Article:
Sunday, December 28, 2008

Vicky Bijur - Literary Agent at Vicky Bijur Literary Agency



How long have you been agent and how did you get your start, Vicky ?

I have been an agent since 1986, when I started working with the Charlotte Sheedy Literary Agency.   I have had my own agency since 1988.

The first client I took on in 1986 was the mystery writer Margaret Maron, and she is still my client. She won the Edgar for Best Novel in 1992.   I've sold about twenty-five of her books. 

I went to work with Charlotte after nine years in the New York office of Oxford University Press, where I worked on books of history, film studies, literary criticism, architecture, musicology, and so forth.


What makes your agency different than any others?

Every agency operates differently. What's important to me is the long relationships I have with many of my clients.  As I mention above, my first client is still with me.  I have worked with many of my clients since the 1980s and 1990s. 

Some agencies specialize, but I love working on a broad variety of books:  mysteries, literary fiction, journalism, cookbooks, graphic non-fiction, health, parenting, biography, self-help, memoir, and so forth. 

What are you looking for specifically that you wish you would see more of? 

Novels and memoirs that grip me from page one.  I still remember the first page of Laura Lippman's first book, BALTIMORE BLUES, which I read in 1995 or 1996.   Last spring I picked up a self-published book called STILL ALICE by Lisa Genova and couldn't put it down.  I sold it to Pocket Books, which is publishing it in January. 


I am interested in seeing graphic fiction and non-fiction.  I represent Larry Gonick, a pioneer in graphic non-fiction (THE CARTOON HISTORY OF THE UNIVERSE, THE CARTOON GUIDE TO STATISTICS, etc.), and would love to represent others in that field.

I am also interested in hearing from journalists.  I represent Steven Greenhouse, the New York Times labor reporter and author of THE BIG SQUEEZE (Knopf, 2008) and would love to see more journalism. 

I am always interested in writers who work in a variety of literary forms. Laura Lippman writes novels, short stories, journalism, reviews, essays, and so forth.  James Sallis writes novels, poetry, biography (his biography of Chester Himes was a New York Times Notable Book of the Year), literary criticism.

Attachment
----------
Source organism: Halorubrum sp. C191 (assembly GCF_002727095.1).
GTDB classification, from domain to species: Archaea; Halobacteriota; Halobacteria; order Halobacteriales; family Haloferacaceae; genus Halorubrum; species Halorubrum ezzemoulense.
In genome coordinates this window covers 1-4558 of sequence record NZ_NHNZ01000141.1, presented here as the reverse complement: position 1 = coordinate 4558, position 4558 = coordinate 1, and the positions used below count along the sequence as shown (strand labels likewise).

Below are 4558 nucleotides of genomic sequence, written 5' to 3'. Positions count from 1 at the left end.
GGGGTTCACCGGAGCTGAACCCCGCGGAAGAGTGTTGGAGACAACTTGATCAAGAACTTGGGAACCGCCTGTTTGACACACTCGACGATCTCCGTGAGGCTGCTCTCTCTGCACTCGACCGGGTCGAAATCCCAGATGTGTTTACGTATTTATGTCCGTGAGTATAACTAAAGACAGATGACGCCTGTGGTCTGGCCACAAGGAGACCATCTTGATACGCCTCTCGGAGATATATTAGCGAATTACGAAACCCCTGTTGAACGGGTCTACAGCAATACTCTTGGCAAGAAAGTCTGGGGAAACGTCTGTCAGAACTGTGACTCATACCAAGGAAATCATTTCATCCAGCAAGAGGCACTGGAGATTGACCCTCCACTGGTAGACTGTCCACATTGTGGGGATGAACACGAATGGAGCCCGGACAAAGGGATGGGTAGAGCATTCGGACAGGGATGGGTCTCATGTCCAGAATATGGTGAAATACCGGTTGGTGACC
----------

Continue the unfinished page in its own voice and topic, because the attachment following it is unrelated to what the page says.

Vicky, what are you tired of receiving? 

It would be nice not to ever again get a query letter that starts, "I've written a fictional novel."

Also, in the days before email queries, prospective clients kept their query letters to one page.  Emailed queries often go on for much too long.  If you send a query via email it should be no longer than the equivalent of a one-page letter.

How can a new writer get your attention in a good way? 

A great cover letter.  I must admit I love it when a prospective client comes to me and says, "I'm not talking to any other agents." 

I take special note when a prospective client has done some research either by going to my web page ( or even listening to a radio interview from a few years ago:


If you want to write non-fiction, it is a great help to do a formal book proposal before approaching agents.  I often recommend HOW TO WRITE A BOOK PROPOSAL by Michael Larsen.  Writers find it very helpful. 



How can a signed writer stay in your radar without driving you insane?

All my clients are on my radar.  Perhaps my clients are a particularly charming and personable group, as I have never thought about this question.

What do you wish more writers understood about you as an agent, Vicky, that they don't seem to? 

I focus more on trying to understand my clients than on what I want them to understand about me.



What's the best way for a writer to reach you?

Either email or snail mail.  Not faxes or phone calls.